One of our newswire writers covered a story today that I thought was worth calling out.

The story is about an LGBT community center that had a recent history of success—so much so, in fact, that it apparently decided it needed more sophisticated, “businesslike” executive leadership to manage its now-expanded purview.

So it demoted the previous exec and brought on a former executive leader from AT&T, who did fine in the acquisition department but failed to grasp the basic difference between the for-profit and nonprofit sector that relates to whatmanagement guru Jim Collins calls the “legislative leadership” needs of nonprofits. He also refers to this as “Level 5 Leadership,” nonprofits where you must get things done within a diffuse power structure.

Collins suggests that this kind of leadership is unusual, as it requires that youinfluence people over whom you have no direct power in order to achieve results. In the nonprofit setting, making an executive decision of serious consequence without consultation may alienate boards of directors, staff, volunteers, and the community—all of whom, in the end, can scuttle or fuel an initiative, along with the organization itself. Therefore, Collins says, leaders in this sector need to be wise about when to use what is sometimes called “push,” or administrative, power as opposed to the more legislative type.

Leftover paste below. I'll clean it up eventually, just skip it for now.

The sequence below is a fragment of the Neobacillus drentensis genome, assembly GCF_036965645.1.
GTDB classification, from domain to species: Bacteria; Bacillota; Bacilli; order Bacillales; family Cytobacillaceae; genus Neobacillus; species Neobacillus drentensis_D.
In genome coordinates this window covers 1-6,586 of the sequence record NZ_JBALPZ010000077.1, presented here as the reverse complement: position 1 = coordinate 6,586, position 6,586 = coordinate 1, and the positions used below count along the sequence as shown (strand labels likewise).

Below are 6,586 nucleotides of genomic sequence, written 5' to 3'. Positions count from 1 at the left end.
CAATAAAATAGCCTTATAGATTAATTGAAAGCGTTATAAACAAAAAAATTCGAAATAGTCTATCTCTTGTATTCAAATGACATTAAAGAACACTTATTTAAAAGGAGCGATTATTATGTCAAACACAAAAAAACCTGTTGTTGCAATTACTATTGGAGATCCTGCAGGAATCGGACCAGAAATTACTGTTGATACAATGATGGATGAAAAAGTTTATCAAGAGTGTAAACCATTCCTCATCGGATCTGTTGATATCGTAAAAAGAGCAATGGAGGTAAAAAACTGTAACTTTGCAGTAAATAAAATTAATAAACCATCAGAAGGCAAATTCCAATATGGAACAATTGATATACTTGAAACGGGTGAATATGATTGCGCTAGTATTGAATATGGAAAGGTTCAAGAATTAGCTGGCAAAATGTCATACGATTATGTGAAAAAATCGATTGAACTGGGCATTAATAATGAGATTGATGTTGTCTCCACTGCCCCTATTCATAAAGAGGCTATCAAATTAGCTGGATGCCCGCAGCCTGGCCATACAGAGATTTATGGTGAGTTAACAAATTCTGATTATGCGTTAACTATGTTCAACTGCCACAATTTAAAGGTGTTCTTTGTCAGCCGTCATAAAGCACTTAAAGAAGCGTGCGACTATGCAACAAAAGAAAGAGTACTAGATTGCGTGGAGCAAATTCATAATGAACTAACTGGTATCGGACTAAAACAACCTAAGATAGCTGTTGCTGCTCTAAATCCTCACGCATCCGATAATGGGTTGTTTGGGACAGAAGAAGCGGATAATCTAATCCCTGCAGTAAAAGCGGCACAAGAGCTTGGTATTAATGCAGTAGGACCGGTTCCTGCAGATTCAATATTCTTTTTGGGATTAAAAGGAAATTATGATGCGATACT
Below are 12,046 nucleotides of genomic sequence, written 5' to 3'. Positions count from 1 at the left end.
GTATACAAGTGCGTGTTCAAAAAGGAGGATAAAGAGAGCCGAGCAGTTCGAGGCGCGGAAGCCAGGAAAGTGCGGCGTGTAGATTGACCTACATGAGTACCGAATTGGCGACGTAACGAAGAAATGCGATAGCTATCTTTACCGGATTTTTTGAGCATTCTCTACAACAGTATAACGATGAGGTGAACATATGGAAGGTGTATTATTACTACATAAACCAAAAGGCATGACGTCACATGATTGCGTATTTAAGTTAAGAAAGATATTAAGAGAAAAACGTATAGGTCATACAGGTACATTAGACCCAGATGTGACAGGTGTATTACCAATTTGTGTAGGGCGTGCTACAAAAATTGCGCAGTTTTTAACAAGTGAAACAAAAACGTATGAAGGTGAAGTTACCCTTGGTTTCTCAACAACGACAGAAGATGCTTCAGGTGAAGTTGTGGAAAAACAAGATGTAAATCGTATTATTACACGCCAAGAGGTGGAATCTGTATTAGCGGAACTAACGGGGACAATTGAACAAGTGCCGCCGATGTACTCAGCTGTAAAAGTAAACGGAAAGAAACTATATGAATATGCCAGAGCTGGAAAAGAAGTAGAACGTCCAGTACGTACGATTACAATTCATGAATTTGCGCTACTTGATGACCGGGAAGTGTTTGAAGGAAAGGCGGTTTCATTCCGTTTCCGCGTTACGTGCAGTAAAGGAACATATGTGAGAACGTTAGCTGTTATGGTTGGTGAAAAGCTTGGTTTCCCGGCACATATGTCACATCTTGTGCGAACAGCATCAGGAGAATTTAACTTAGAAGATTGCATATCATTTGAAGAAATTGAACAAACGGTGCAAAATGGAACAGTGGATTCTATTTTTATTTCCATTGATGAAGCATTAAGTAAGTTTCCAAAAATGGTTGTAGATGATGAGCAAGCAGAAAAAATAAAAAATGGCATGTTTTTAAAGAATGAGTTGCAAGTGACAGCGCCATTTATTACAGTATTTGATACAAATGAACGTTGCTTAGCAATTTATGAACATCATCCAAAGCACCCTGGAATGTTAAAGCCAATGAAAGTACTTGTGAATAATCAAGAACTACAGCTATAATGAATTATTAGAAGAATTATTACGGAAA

The apparent gaffes demonstrated by this new CEO with scads of experience—but in the business rather than the nonprofit sector—could not be more illustrative of the translation problem. Allegedly, he shot his mouth off about another partner/competitor organization without board approval.

Now, don’t get me wrong: I approve of shooting one’s mouth off and would like to see more of it in this sometimes excruciatingly self-censoring sector. But, when it can affect the image of the organization and its relationships and possibilities, it is always VERY wise to check in with the board first.

I expect that in response to this I will get comments bemoaning the perceived inability of nonprofit execs to be bold and decisive. Strong nonprofit leaders do not lack these qualities in the least; they just respect their stakeholders and understand that their own power—such as it is—flows from them and constitutes something of a social contract.

And talking about diffuse power and collaborative work—I want to point out that the newswire in question was written by Rob Meiksins, one of our dedicated volunteer newswire writers.

We are very grateful for the insightful writing of this hard-working group, and if you are too, please donate today!